The degree to which your network architecture and data are safeguarded from outside attacks and threats from within depends on the strength of your cyber security infrastructure. As the number and sophistication of attacks grows each year, it becomes all the more important to defend against and mitigate them effectively. Developing a cyber security audit checklist will give you a way to quantify your resources and learn about your vulnerabilities so that you can map out solutions.
Planning Against Breaches
In the modern security milieu, your best strategy is to keep two steps ahead of threat actors whenever possible. Your first task is to take an honest look at the big picture, including all of your hardware, software, website practices and protocols. To the best of your ability, answer the following questions:
- What data and other sensitive information would be impacted by a breach?
- In what ways would an attack affect the operations of your business, including your customers and vendors, finances and the reputation of your brand?
- What industry-related compliance requirements must you follow, and how do you plan to do so?
- Have you created an IT security audit checklist in the past? Did you ever use it in a formal risk assessment? If so, which areas were covered and which were omitted?
- Do you share information with external entities and in what ways? Do you have weaknesses in your site or network as a result?
- Do you have security incident response and business recovery plans in place specifying who gets notified and when in the event of an attack as well as what procedures will go into effect?
- What is your cybersecurity budget?
Once your IT and management teams review these important questions, you can move on to focus on the various types of dangers that you must protect your systems against.
As you create your cybersecurity assessment checklist, you need to remember what types of menaces that these technologies, solutions and practices are meant to guard against. The ones we tend to hear about most come from outside sources, including cyber criminals who are motivated by greed, nation states with patriotic intentions, spies looking to commit espionage and steal your trade secrets and bad actors hoping to access your systems via phishing schemes and other methods that use email and file attachments laden with malware.
In addition to these threats that come from outside, your security team must work to keep your systems safe from internal attack. Whether deliberate or not, the following scenarios can harm your enterprise:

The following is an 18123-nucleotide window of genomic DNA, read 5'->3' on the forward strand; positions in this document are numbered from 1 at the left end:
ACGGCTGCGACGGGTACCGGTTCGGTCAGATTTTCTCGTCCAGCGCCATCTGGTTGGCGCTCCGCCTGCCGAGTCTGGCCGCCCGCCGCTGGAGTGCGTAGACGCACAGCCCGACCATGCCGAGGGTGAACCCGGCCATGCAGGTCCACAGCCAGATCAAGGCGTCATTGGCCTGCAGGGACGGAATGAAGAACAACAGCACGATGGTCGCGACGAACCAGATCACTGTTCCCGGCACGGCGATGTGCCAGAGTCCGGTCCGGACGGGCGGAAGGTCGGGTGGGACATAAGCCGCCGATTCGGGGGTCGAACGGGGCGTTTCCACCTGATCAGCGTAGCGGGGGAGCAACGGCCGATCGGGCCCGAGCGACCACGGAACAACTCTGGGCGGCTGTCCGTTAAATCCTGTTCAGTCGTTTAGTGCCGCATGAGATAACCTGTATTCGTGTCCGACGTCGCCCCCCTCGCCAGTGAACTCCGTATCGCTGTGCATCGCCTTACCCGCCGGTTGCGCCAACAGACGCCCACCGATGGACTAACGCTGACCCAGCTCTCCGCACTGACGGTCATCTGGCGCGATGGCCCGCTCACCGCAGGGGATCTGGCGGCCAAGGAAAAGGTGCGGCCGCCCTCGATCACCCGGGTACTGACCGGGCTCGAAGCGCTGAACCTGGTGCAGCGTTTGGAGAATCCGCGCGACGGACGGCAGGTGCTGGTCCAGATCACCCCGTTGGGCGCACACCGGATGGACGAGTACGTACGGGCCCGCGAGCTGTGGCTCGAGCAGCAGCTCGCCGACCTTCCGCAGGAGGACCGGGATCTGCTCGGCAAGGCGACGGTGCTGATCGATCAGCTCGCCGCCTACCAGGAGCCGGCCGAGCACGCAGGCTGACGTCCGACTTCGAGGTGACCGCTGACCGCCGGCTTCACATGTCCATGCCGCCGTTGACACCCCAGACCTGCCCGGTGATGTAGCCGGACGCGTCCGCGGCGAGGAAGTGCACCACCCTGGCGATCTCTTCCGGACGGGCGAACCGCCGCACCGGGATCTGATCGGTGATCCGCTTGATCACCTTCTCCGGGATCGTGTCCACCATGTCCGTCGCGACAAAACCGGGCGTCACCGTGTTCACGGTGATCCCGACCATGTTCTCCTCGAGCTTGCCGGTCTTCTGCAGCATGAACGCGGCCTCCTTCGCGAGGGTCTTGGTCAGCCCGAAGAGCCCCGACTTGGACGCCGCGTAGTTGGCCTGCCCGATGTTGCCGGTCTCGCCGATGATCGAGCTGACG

- Disgruntled employees with access to sensitive data and whose behaviors often take longer to detect because of their privileged status;
- Workers who have left the organization but whose credentials were never revoked or terminated;
- Poor password management leading to vulnerabilities;
- Users downloading malicious code from websites;
- Installing unauthorized applications on a computer or smartphone;
- Using unauthorized networks or tools.
In many ways, it is more difficult to secure your organization against breaches that result from staff’s sins of omission or commission. That is why a multi-layered cybersecurity landscape is one of the most necessary solutions in which your business should invest. Using various human and automated tools and techniques, your security system can check accesses, review patterns and logs and mount defenses against any perceived threat it detects.
Your Cybersecurity Audit Checklist And Budgeting
It is no secret that cybersecurity is not cheap. However, having it in place and communicating that fact to every client, vendor, customer and investor will go a long way toward giving you the credibility you need. After all, you do not want to merely be in operation today; proving your company’s long-term stability in the eyes of stakeholders is essential.
To that end, the following is a general list of the top security-related items you will need to purchase:
- Attack detection and prevention software and hardware defenses;
- Monitoring and controlling network and product access;
- Incident response team;
- Cloud security providers;
- Compliance and audit consultants.
In the event of a breach, your business will experience several effects:
- Possible interruption of services and loss of productivity;
- Regulatory penalties;
- The cost of marketing and advertising to re-establish sales and boost reputation;
- Cost of notifying customers;
- Legal fees;
- Cost of hiring new staff and training existing personnel on new security strategies.
Think of your cybersecurity checklist as an assessment tool that allows you to understand your current resources and deficits. Armed with this knowledge, you will be better able to connect with the remediative tools and strategies that can help you to protect your valuable web and data assets.